September 23, 2019 by The Citron Review
by Timothy Reilly
My older brother preceded me by three years. He was the first born, and first to read big words. But he never used his advantage against me. He instead took me under his wing and tutored me in the mysteries beyond my grade-level. He taught me the phases of the moon and how to hypnotize our grandfather’s chickens. When he sensed my utter despair with the insipid clucking of Dick and Jane, he read aloud to me The Adventures of Tom Sawyer.
He also read to me All About Dinosaurs, by the explorer and naturalist Roy Chapman Andrews. We learned that Andrews travelled to the Gobi Desert, in Mongolia, and was the first person to discover nests of fossilized dinosaur eggs. We pretended we were hunting for dinosaur eggs in the Gobi Desert of our neighborhood vacant lot. Old pottery shards served as dinosaur eggs, and when the neighborhood bullies threw rocks at us, we pretended the rocks were bullets being fired by Mongolian bandits.
Later, as we were gathering chicken eggs at our grandparents’ house, our leg-pulling grandfather said he had a riddle for us.
“Which came first, the chicken or the egg?”
“The egg,” I answered confidently.
“Who laid the egg?”
“Where did the chicken come from?”
I threw in the towel on the Abbott and Costello routine, but my older brother never offered a try. He furrowed his brow and said he’d have to think about it. He was serious.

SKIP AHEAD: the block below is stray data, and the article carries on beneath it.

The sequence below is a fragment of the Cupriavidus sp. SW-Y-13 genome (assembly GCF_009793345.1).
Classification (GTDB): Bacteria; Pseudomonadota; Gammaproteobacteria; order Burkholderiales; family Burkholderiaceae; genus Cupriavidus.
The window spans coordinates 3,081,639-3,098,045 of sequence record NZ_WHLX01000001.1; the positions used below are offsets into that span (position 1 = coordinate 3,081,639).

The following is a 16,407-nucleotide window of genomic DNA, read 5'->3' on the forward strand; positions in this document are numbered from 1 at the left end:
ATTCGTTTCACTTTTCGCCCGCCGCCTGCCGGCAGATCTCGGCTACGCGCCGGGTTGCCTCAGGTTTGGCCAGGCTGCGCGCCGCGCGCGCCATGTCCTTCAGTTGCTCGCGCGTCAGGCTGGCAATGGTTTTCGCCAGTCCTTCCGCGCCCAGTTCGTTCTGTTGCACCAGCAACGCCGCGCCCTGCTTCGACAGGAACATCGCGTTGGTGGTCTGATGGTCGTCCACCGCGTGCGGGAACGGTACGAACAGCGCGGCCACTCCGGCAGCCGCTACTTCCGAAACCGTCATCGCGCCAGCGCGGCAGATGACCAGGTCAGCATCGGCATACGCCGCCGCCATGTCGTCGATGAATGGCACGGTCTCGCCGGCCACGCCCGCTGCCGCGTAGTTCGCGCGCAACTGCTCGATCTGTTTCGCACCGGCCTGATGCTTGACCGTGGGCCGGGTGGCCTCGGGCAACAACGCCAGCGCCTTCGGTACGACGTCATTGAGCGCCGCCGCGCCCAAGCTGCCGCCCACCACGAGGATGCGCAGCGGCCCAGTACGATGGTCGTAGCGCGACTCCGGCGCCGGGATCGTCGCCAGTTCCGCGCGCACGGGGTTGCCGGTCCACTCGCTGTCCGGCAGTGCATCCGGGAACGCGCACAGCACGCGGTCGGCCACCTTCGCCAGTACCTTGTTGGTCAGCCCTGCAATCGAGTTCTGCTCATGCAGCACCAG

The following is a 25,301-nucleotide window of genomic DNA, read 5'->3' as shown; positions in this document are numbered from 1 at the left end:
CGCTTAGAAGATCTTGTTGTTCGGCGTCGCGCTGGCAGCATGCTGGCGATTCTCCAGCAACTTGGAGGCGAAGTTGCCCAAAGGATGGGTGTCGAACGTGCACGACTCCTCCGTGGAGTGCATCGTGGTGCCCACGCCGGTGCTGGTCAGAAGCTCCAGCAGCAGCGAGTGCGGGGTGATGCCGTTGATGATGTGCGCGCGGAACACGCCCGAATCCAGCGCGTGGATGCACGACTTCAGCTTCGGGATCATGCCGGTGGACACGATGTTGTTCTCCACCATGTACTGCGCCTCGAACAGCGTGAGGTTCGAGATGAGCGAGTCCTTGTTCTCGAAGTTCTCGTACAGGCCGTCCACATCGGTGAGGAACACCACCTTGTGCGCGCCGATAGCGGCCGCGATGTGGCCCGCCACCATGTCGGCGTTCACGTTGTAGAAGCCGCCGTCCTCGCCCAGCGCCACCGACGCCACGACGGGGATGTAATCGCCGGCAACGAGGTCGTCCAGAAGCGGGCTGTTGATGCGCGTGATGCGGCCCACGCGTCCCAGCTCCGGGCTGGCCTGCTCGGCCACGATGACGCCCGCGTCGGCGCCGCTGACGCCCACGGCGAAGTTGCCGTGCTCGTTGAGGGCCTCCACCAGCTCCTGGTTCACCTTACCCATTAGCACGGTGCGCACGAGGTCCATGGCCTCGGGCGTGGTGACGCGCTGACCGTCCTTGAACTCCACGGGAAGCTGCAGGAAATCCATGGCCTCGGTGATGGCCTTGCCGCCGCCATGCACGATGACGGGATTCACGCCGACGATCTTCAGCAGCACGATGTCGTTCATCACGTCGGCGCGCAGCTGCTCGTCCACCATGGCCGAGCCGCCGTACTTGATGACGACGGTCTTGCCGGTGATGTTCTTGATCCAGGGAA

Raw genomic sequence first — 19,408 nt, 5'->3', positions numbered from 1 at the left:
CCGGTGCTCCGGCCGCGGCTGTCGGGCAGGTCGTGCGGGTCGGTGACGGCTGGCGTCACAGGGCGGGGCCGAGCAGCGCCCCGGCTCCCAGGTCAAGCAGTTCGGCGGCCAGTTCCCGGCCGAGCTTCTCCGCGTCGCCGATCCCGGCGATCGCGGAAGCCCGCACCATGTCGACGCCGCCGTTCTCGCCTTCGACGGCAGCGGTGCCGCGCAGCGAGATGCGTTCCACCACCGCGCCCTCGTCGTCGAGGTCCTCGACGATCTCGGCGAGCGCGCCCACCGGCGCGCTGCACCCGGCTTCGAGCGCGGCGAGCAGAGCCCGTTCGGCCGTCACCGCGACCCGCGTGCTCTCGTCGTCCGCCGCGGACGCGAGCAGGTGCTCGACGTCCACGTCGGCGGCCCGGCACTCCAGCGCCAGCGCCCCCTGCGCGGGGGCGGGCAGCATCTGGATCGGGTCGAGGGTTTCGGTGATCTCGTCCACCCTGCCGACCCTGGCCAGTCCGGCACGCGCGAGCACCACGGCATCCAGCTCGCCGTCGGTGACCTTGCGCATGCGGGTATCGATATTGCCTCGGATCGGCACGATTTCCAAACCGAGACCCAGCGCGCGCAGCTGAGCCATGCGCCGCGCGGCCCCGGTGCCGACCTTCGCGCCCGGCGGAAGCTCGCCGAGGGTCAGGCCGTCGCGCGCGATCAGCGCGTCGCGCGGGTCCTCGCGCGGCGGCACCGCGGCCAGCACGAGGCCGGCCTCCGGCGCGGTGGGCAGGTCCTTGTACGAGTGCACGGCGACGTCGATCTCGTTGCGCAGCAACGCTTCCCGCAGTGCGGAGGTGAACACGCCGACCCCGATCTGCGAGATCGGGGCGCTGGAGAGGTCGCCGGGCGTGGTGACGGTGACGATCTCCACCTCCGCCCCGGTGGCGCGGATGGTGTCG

For weeks my brother was preoccupied with the chicken-or-egg riddle. He checked out books from the library but didn’t share them with me. He did, however, let me in on his thinking. He began asking me profound questions (he probably figured I would ask other people and thereby better his odds in finding answers). What was God doing before He created the heavens and the Earth? When did time begin? When would time end? Where does the past go? My brother attempted to explain to me “infinity” and “eternity.” He thought they meant the same thing.
One day he demonstrated something he’d discovered about mirrors. He hung one large mirror at the end of our narrow hallway and angled another mirror in front of the first.
“Look,” he said. “Infinity.”
I looked into the mirrors and saw an endless corridor. It was dreamlike and alluring. I felt as if I could easily step into this other world. But then my brother abruptly lowered the handheld mirror and broke the spell.
“Let’s get out of here,” he said. His face was drained of color and he seemed terrified.
I asked him what was wrong, and he said he saw something.
“I saw the end.”
Timothy Reilly had been a professional tubaist (including a stint with the Teatro Regio of Torino, Italy). He has published widely, including works in Iron Horse Review, Zone 3, Fictive Dream, and Superstition Review. He has twice been nominated for a Pushcart Prize. He lives in Southern California with his wife, Jo-Anne Cappeluti: a published poet and scholar.